I have the 9W-7 in the cabinet now, fits like it should. I've got to put the center pivoting drawer back on and find my belt I've had for the machine, then put it all together.

    After that I'll post some pics.

    Now, I have 4 fully functional treadles.
    Singer 66-4 - Treadle 1
    Singer 66-4 - Treadle 2
    Franklin 1911 - Treadle 3
    Singer 9W-7 - Treadle 4

    Too bad I can only use one of them at a time .....

    Joe
    Last edited by J Miller; 06-10-2012 at 06:40 PM.

  8. #35528
    Super Member jljack's Avatar
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    Quote Originally Posted by BoJangles View Post
    Janice, at my Wednesday night Strip Club, we all got a Jelly Roll and raced to see who could finish a top in the shortest time! It is a cool pattern. You take the 40 - 42 strips and sew them all end to end with a 45 degree seam . . . like doing binding! You end up with one very long connected strip! You then cut one end apart, and start sewing the '2' strips together. When the 2 strips are sewn into one double strip, you cut the end apart again, sew 4 strips together, and so on until you have made 5 seams! You end up with a really cute quilt top that only needs borders! There were 12 of us doing these strips - fabric everywhere - but, we all finished our whole top in less than 3 hours! Very cute way to make a scrappy looking lap quilt! I think the quilts ended up around 56 by 66 inches depending on your borders!

    Nancy
    We did the Jelly Roll Race at one of our guild meetings last year....I took my 301a, and there were a few Featherweights, and lots of high $$ newer machines in that room. Probably about 50-60 machines that day. Guess what....I won on my 301a, finishing in 55 minutes. They let us sew the strips end to end before they started timing. But it was GREAT!! My little Ida beating all those fancy plastic fantastic machines!! Yay Vintage!!!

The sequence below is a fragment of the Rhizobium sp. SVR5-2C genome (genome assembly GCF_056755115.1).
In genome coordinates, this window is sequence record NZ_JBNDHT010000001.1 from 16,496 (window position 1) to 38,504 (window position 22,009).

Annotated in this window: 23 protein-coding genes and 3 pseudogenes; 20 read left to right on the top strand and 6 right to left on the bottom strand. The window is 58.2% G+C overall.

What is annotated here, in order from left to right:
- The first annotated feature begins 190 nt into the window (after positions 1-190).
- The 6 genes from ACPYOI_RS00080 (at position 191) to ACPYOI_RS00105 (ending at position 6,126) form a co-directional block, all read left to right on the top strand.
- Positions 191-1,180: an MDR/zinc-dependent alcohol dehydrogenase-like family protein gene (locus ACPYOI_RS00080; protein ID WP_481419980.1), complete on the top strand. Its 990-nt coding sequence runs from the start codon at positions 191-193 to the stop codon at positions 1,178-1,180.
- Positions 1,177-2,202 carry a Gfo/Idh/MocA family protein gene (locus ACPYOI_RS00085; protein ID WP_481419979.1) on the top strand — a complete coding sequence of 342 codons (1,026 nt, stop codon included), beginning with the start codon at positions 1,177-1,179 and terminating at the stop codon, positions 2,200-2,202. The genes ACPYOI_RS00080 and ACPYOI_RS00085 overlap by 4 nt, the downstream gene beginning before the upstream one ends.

9. #35529
    Super Member jljack's Avatar
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    Quote Originally Posted by nurseknitsLaura View Post
    Super cool! love the rounded edges- so many times fabric or quilts seem to catch on the corners of the table. What a great hubby! Laura
    Has anyone guessed where the top came from? An old coffee table purchased at our local Goodwill store!! LOL. It is working out perfectly! Not sure of the exact size, but it's gonna be awesome to work on....a wonderful big table to hold the weight of a quilt top.

  10. #35530
    Super Member jljack's Avatar
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    Quote Originally Posted by miriam View Post
    There was a lady at Ray White's class had a rig to put any treadle machine on the repair table. She had a hand crank mounted to the right height - all she had to do was adjust the height and she could hand crank the machine she was working on at the time. It is an old knife sharpening rig. It has a clamp on the bottom - she shims it to height of the machine's spoked wheel. Then she made an L shaped thing to go in where you turn and it turns the spoked wheel - the L shaped thing is out of wood - a piece of wood with a peg - the peg is what goes in the spoke of the wheel. Do you get some picture?
    Kind of, Miriam....I think I could draw it out by your description. We plan to make one large beveled hole in the top of this, and then put each treadle head on it's own "key" beveled plate that will fit into the hole. I am going to try a stretchy cord for a treadle belt. I ordered one, and when it arrived it turned out to be not stretchy enough. So, I have to look for something else...any suggestions? Anyway, we are working this project out one step at a time. Anyone with suggestions, they are welcomed!